When we think about renewable energy, solar energy and wind energy typically come to mind. However, there is one type of renewable energy that has seen less attention in recent years, which is nuclear energy. While solar and wind energy both depend on weather conditions, nuclear energy can be generated at any time, making it a reliable and steady source of energy.
Even though nuclear energy is one of the safest forms of energy generation, many people immediately question its safety, thinking back to events like Chernobyl, Fukushima and the Three Mile Island accidents. Along with poor public image, high upfront costs and lengthy construction times have also made it less attractive to build new nuclear plants in the U.S. over the last several decades.
Interest in building large-scale nuclear power plants likely won’t return. However, there is an alternative form of nuclear energy that takes up much less space, reduces construction costs and time, and could be even safer: small modular reactors (SMRs). SMRs are nuclear reactors that only generate up to a certain amount of energy and are designed with a modular functionality. As the name suggests, they are also smaller in size, and each module can be linked together to create a larger nuclear plant. SMR technology could solve many of the issues that have been holding back nuclear energy, and it has the greatest potential out of any technology to bring back the nuclear energy industry.
The size of SMRs allows them to be small enough to fit in trucks for transportation, making it much easier to mass produce the modules in one location, and then to ship them to different areas nationwide. Their small size also means they can be located in areas that otherwise wouldn’t be able to support an entire nuclear power plant, like a remote town or a mining area. By stacking or placing several SMRs side by side, the total energy output can be customized depending on the needs of the surrounding community. They can even be used alone or combined with other renewable energies, making them more flexible.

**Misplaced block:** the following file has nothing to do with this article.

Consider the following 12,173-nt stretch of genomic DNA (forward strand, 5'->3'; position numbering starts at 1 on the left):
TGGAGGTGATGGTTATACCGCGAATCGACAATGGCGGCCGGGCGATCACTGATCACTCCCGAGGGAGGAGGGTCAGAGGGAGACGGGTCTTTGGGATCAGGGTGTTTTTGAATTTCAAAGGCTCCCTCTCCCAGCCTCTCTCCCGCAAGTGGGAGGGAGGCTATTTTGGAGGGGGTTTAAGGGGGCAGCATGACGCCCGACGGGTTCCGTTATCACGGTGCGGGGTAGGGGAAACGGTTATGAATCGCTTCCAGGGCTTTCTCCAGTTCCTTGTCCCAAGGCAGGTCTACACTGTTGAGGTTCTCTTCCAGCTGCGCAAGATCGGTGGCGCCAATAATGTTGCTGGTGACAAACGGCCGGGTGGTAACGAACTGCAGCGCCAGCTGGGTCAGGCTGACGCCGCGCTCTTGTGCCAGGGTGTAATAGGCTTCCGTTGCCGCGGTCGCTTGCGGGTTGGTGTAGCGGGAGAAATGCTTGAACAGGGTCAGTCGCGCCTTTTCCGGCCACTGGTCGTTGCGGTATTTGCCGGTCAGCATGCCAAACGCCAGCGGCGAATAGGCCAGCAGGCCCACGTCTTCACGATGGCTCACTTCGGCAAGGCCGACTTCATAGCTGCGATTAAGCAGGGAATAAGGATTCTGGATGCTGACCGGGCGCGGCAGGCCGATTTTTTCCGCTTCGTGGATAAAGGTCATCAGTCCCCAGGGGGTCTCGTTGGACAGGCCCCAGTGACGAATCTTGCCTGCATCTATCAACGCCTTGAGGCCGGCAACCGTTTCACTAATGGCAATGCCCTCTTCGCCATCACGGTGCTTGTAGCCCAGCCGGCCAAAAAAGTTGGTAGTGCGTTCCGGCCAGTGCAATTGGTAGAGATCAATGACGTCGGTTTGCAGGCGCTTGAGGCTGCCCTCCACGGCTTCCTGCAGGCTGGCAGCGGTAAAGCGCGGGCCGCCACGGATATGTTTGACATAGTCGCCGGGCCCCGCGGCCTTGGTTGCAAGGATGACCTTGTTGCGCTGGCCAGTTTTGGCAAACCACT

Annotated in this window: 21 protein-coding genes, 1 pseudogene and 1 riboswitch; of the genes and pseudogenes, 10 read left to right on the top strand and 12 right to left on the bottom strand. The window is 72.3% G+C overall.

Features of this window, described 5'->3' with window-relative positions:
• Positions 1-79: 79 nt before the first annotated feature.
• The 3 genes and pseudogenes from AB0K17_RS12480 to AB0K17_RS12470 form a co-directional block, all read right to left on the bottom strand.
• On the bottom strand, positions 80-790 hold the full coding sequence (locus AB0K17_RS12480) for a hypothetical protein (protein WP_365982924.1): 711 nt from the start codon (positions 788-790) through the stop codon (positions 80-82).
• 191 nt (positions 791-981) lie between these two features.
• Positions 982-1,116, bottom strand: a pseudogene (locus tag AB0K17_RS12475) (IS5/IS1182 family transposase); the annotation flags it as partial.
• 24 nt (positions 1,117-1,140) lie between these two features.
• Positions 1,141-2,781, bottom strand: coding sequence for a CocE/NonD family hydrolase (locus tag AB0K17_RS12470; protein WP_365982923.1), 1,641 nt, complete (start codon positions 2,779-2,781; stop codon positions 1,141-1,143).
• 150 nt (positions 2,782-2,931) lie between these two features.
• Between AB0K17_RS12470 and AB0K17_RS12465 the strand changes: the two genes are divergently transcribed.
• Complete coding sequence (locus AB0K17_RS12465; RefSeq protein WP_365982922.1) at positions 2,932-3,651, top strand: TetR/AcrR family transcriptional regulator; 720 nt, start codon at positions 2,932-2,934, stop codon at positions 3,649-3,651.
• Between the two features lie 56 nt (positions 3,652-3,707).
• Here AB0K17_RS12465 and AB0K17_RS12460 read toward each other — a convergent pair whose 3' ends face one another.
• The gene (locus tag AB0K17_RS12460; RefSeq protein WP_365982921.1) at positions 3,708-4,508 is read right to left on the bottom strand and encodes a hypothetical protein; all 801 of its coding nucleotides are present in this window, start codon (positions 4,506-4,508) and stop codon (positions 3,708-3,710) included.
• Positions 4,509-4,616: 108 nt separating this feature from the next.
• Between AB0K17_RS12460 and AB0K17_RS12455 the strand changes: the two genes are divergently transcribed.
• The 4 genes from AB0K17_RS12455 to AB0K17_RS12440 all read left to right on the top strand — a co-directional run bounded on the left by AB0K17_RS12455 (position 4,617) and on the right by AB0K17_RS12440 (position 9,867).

A huge benefit of SMRs is that they have much lower upfront costs compared to a large nuclear power plant. According to one study, SMRs could be somewhere between 15% to 40% cheaper than a traditional nuclear power plant that provides the same amount of electricity. While costs for nuclear energy have remained steady over the last few decades, costs for other renewable energies such as solar and wind have significantly decreased. SMRs could be a game-changer in making nuclear energy more affordable and competitive.
NuScale Power is one of the most prominent U.S. companies currently developing SMR technology. The company is planning to build the first SMR complex in the U.S. by the end of this decade. Before that happens, there are still several issues the company needs to address on safety and design after having their technology reviewed by the Nuclear Energy Commission. Several other companies are also developing their own SMR technology, such as TerraPower, X-Energy, Hyperion Power Generation and Terrestrial. These companies are also still in development stages, hoping to deploy projects in the next decade or so.
With all this in mind, it’s important to note that SMRs are not yet fully operational. A great deal of the current technology only exists as a computer model and hasn’t been built into a physical project. More testing and certifications must be done before we will see any commonplace SMR technology. Despite this, there’s great promise in the flexibility and affordability that SMRs can bring to the electric grid.
There’s no way to know how viable SMR technology will be once it is fully developed, but with potential to revitalize nuclear energy, this technology will be something to watch.
Maria Kanevsky writes on consumer and cooperative affairs for the National Rural Electric Cooperative Association, the national trade association representing more than 900 local electric cooperatives. From growing suburbs to remote farming communities, electric co-ops serve as engines of economic development for 42 million Americans across 56% of the nation’s landscape.